Shortly after it was announced that the FBI would not be bringing charges against current presidential candidate and former Secretary of State, Speaker of the House Paul Ryan took to the airwaves and vowed to bring investigators, including FBI Director James Comey, in before Congress to testify. [Scroll Down For Video]
He immediately held true to his word and earlier today Comey was in front of a congressional committee testifying on the investigation into Clinton’s mishandling of classified materials on her private email server.
Some parts of the interview are extremely tense. At one point, Comey was flat out asked if Clinton lied. Comey said Clinton did not lie to the FBI during their official questioning of her.
When asked if Clinton lied to the public, Comey said he was not qualified to answer that question. When asked if Clinton lied under oath, Comey said “not to the FBI. Not on any case we’re working.”
Chaffetz asks Comey: "Did Hillary Clinton lie?" pic.twitter.com/tW0vOa2yvl
— POLITICO (@politico) July 7, 2016
Comey then clarified that Clinton had not given her testimony to the FBI under oath as he had not received a referral from Congress to conduct an interview under oath with Clinton. Comey was then asked if he needed a referral to compel Clinton to testify under oath. He said, “Sure do.”
“You’ll have one,” Rep. Chaffetz replied. “You’ll have one in the next few hours.”
Then the line of questioning went into whether Clinton broke the law by knowingly setting up a private email server and sending highly classified documents through that server as well as sharing classified documents with her attorneys.
Comey responded that Hillary had not broken any law while committing those actions. This sets a dangerous precedent and seems to remove most of the teeth from the laws that are designed to protect our country’s most important secrets.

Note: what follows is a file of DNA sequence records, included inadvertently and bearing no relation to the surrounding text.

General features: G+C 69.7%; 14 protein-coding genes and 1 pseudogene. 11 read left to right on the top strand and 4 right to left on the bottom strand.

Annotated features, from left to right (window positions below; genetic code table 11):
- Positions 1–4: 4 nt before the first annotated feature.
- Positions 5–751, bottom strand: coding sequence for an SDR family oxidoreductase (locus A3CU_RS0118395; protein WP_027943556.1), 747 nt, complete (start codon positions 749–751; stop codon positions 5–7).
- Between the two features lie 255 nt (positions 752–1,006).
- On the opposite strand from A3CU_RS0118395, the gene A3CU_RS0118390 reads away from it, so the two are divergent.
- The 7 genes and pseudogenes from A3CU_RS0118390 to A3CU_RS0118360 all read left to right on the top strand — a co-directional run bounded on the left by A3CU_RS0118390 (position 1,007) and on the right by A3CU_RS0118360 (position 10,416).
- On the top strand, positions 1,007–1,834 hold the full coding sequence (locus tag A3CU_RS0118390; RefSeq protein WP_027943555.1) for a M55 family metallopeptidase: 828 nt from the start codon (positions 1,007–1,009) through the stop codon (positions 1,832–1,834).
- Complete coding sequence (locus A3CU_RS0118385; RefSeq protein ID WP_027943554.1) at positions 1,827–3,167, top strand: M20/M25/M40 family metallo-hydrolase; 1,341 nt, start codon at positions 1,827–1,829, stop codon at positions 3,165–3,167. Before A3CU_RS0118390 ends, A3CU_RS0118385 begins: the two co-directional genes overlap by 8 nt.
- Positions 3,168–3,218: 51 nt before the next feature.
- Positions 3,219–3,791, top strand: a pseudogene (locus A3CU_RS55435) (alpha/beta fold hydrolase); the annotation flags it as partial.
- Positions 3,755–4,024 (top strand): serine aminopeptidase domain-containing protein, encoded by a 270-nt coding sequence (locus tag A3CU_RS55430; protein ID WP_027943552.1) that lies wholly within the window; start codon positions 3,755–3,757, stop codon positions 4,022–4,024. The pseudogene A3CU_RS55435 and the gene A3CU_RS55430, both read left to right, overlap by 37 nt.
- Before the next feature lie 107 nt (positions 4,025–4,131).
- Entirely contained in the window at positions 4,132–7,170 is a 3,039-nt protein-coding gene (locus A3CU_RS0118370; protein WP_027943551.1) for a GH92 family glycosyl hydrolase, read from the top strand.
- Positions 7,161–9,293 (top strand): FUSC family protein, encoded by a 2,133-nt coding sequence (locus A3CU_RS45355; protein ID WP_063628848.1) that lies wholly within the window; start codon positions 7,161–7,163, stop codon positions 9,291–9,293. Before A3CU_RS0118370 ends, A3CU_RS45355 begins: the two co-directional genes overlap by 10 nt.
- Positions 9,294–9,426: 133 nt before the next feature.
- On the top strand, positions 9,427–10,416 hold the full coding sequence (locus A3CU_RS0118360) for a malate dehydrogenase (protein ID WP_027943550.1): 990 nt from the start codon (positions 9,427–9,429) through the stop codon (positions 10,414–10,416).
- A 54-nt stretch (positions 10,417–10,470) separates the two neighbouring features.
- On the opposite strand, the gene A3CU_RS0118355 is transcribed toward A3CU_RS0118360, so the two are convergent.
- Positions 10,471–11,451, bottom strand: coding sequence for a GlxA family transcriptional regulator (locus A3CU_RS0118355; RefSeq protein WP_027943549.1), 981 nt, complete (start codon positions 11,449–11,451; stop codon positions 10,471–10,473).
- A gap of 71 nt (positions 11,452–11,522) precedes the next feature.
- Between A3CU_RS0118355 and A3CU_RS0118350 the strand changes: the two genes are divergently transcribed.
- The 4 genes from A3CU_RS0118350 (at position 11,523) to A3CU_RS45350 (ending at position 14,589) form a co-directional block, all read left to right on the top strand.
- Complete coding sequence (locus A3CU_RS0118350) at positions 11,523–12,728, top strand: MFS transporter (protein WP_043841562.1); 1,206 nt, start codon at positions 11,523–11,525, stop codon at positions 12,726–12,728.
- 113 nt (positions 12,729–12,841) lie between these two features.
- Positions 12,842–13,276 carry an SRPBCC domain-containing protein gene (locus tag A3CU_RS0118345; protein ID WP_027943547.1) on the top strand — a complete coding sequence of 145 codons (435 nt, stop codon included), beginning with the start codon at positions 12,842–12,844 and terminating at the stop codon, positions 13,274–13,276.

According to an Associated Press report, Comey acknowledged that Clinton did mishandle classified documents and was extremely careless:
The FBI won’t recommend criminal charges against Hillary Clinton for her use of a private email server while secretary of state, agency Director James Comey said Tuesday, lifting a major legal threat to her presidential campaign.
Comey said that although the investigation found “extremely careless” behavior by Clinton and her staff in their handling of sensitive information, the FBI had concluded that “no charges are appropriate.” He said the agency believed that “no reasonable prosecutor would bring such a case.”
The announcement came three days after the FBI interviewed Clinton for hours in a final step of its yearlong investigation into the possible mishandling of classified information.
Attorney General Loretta Lynch said last week that she would accept the recommendations of the FBI director and of career prosecutors, meaning that Comey’s decision almost certainly brings the legal part of the issue to a close and removes the threat of criminal charges.
Lynch has been criticized for taking a private meeting with former President Bill Clinton aboard Lynch’s government plane just days before the decision not to charge Hillary was announced.